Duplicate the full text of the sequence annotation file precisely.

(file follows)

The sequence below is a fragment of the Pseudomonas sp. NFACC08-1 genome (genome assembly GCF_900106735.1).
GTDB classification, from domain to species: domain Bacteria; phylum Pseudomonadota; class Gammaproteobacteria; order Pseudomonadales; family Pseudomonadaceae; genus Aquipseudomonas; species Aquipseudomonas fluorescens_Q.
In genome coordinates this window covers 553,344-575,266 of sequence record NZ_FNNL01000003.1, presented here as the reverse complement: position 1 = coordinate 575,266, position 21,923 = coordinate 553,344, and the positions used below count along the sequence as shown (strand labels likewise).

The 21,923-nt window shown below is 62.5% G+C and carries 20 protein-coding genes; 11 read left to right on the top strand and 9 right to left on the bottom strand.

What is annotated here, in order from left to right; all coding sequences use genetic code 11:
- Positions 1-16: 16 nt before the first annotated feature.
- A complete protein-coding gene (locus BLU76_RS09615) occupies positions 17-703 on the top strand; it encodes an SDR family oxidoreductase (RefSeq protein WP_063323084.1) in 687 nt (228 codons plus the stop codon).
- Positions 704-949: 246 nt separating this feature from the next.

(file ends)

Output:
The sequence below is a fragment of the Pseudomonas sp. NFACC08-1 genome (genome assembly GCF_900106735.1).
GTDB classification, from domain to species: domain Bacteria; phylum Pseudomonadota; class Gammaproteobacteria; order Pseudomonadales; family Pseudomonadaceae; genus Aquipseudomonas; species Aquipseudomonas fluorescens_Q.
In genome coordinates this window covers 553,344-575,266 of sequence record NZ_FNNL01000003.1, presented here as the reverse complement: position 1 = coordinate 575,266, position 21,923 = coordinate 553,344, and the positions used below count along the sequence as shown (strand labels likewise).

The 21,923-nt window shown below is 62.5% G+C and carries 20 protein-coding genes; 11 read left to right on the top strand and 9 right to left on the bottom strand.

What is annotated here, in order from left to right; all coding sequences use genetic code 11:
- Positions 1-16: 16 nt before the first annotated feature.
- A complete protein-coding gene (locus BLU76_RS09615) occupies positions 17-703 on the top strand; it encodes an SDR family oxidoreductase (RefSeq protein WP_063323084.1) in 687 nt (228 codons plus the stop codon).
- Positions 704-949: 246 nt separating this feature from the next.